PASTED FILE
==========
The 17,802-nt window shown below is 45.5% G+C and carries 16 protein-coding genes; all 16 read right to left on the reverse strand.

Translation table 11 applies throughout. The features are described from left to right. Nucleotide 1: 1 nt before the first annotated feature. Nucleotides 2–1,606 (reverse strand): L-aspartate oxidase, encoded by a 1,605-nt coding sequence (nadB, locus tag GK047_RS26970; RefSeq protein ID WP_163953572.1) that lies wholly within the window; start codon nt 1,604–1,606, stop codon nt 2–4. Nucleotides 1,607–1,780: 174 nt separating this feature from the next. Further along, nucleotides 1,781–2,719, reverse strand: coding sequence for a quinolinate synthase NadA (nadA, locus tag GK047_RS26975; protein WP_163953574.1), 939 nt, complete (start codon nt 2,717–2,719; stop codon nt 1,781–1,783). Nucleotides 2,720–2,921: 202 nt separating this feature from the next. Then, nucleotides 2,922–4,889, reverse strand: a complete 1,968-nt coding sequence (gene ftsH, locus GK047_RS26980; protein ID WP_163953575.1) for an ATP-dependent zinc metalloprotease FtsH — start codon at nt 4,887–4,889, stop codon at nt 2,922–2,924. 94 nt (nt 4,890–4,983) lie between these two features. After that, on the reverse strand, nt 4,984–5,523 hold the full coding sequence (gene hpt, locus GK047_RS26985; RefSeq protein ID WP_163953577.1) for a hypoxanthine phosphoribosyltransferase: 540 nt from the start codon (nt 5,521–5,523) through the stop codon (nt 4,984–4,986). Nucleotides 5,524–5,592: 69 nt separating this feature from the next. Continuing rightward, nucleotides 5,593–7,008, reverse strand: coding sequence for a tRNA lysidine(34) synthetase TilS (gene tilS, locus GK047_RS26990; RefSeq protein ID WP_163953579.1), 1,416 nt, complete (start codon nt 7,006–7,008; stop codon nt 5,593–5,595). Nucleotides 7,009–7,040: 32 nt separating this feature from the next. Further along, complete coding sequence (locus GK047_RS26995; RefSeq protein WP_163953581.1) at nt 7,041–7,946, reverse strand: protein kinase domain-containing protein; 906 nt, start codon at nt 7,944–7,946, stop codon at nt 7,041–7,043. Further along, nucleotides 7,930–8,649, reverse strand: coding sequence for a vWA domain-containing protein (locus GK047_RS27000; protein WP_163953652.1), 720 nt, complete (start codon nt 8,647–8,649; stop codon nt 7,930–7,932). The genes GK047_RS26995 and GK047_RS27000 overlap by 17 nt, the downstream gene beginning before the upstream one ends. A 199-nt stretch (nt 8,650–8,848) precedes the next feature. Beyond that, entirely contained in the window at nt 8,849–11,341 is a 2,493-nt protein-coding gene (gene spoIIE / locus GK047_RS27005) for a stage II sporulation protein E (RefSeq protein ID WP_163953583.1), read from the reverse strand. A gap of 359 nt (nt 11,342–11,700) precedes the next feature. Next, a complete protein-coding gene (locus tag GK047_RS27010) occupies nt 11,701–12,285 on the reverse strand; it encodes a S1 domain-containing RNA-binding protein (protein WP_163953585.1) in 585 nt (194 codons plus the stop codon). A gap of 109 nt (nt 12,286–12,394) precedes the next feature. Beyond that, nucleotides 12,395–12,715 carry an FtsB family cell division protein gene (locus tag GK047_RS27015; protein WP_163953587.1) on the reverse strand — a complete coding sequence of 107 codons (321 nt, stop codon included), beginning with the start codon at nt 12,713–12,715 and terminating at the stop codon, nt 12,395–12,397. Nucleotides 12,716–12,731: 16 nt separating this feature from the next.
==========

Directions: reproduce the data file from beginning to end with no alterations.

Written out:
The 17,802-nt window shown below is 45.5% G+C and carries 16 protein-coding genes; all 16 read right to left on the reverse strand.

Translation table 11 applies throughout. The features are described from left to right. Nucleotide 1: 1 nt before the first annotated feature. Nucleotides 2–1,606 (reverse strand): L-aspartate oxidase, encoded by a 1,605-nt coding sequence (nadB, locus tag GK047_RS26970; RefSeq protein ID WP_163953572.1) that lies wholly within the window; start codon nt 1,604–1,606, stop codon nt 2–4. Nucleotides 1,607–1,780: 174 nt separating this feature from the next. Further along, nucleotides 1,781–2,719, reverse strand: coding sequence for a quinolinate synthase NadA (nadA, locus tag GK047_RS26975; protein WP_163953574.1), 939 nt, complete (start codon nt 2,717–2,719; stop codon nt 1,781–1,783). Nucleotides 2,720–2,921: 202 nt separating this feature from the next. Then, nucleotides 2,922–4,889, reverse strand: a complete 1,968-nt coding sequence (gene ftsH, locus GK047_RS26980; protein ID WP_163953575.1) for an ATP-dependent zinc metalloprotease FtsH — start codon at nt 4,887–4,889, stop codon at nt 2,922–2,924. 94 nt (nt 4,890–4,983) lie between these two features. After that, on the reverse strand, nt 4,984–5,523 hold the full coding sequence (gene hpt, locus GK047_RS26985; RefSeq protein ID WP_163953577.1) for a hypoxanthine phosphoribosyltransferase: 540 nt from the start codon (nt 5,521–5,523) through the stop codon (nt 4,984–4,986). Nucleotides 5,524–5,592: 69 nt separating this feature from the next. Continuing rightward, nucleotides 5,593–7,008, reverse strand: coding sequence for a tRNA lysidine(34) synthetase TilS (gene tilS, locus GK047_RS26990; RefSeq protein ID WP_163953579.1), 1,416 nt, complete (start codon nt 7,006–7,008; stop codon nt 5,593–5,595). Nucleotides 7,009–7,040: 32 nt separating this feature from the next. Further along, complete coding sequence (locus GK047_RS26995; RefSeq protein WP_163953581.1) at nt 7,041–7,946, reverse strand: protein kinase domain-containing protein; 906 nt, start codon at nt 7,944–7,946, stop codon at nt 7,041–7,043. Further along, nucleotides 7,930–8,649, reverse strand: coding sequence for a vWA domain-containing protein (locus GK047_RS27000; protein WP_163953652.1), 720 nt, complete (start codon nt 8,647–8,649; stop codon nt 7,930–7,932). The genes GK047_RS26995 and GK047_RS27000 overlap by 17 nt, the downstream gene beginning before the upstream one ends. A 199-nt stretch (nt 8,650–8,848) precedes the next feature. Beyond that, entirely contained in the window at nt 8,849–11,341 is a 2,493-nt protein-coding gene (gene spoIIE / locus GK047_RS27005) for a stage II sporulation protein E (RefSeq protein ID WP_163953583.1), read from the reverse strand. A gap of 359 nt (nt 11,342–11,700) precedes the next feature. Next, a complete protein-coding gene (locus tag GK047_RS27010) occupies nt 11,701–12,285 on the reverse strand; it encodes a S1 domain-containing RNA-binding protein (protein WP_163953585.1) in 585 nt (194 codons plus the stop codon). A gap of 109 nt (nt 12,286–12,394) precedes the next feature. Beyond that, nucleotides 12,395–12,715 carry an FtsB family cell division protein gene (locus tag GK047_RS27015; protein WP_163953587.1) on the reverse strand — a complete coding sequence of 107 codons (321 nt, stop codon included), beginning with the start codon at nt 12,713–12,715 and terminating at the stop codon, nt 12,395–12,397. Nucleotides 12,716–12,731: 16 nt separating this feature from the next.